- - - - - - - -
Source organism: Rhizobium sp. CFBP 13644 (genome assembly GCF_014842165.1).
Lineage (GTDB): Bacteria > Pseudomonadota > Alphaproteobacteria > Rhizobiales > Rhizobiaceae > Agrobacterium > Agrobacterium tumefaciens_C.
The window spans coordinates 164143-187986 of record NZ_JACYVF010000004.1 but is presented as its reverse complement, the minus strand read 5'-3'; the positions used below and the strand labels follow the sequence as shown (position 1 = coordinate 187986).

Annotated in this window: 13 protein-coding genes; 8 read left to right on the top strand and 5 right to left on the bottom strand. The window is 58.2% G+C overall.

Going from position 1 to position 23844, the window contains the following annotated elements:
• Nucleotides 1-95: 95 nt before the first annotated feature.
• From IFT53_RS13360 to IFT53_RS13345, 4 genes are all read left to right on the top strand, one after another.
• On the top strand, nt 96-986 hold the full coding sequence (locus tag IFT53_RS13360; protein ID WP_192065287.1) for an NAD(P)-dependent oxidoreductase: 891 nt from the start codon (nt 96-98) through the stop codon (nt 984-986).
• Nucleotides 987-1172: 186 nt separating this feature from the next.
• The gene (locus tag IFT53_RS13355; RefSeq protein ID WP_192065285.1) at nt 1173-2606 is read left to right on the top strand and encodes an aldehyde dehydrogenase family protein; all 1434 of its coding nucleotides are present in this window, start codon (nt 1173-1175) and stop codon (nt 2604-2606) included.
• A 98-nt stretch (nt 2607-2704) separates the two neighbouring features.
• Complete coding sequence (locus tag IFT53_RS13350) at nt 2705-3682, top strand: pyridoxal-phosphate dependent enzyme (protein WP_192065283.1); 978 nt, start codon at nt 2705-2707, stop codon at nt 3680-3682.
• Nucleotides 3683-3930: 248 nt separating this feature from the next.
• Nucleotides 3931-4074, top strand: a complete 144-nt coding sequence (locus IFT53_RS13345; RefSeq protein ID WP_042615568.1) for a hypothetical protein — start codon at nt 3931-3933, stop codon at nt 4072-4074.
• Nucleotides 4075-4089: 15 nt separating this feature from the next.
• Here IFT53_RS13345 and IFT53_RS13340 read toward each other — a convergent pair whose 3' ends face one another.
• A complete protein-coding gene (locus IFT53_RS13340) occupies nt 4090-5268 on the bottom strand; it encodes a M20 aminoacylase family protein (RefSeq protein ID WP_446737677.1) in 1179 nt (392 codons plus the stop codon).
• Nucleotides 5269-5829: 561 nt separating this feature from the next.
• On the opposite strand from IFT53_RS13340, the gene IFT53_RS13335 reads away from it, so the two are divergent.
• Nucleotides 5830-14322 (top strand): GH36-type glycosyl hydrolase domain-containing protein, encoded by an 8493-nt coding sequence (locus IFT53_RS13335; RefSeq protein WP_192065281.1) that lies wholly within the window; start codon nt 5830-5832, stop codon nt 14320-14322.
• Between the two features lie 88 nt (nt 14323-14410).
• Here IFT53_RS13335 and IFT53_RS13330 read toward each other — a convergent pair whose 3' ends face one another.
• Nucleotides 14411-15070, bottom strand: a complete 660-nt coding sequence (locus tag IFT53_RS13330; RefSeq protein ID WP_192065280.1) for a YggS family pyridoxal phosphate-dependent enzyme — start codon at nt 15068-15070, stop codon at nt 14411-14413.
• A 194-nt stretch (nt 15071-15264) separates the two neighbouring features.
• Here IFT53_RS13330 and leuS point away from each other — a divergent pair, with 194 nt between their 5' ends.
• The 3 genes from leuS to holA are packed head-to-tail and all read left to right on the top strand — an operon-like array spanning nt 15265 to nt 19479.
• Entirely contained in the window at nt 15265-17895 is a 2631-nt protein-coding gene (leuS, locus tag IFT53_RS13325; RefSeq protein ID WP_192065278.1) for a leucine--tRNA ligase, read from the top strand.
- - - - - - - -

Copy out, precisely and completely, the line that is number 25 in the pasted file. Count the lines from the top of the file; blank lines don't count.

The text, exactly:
• Here IFT53_RS13330 and leuS point away from each other — a divergent pair, with 194 nt between their 5' ends.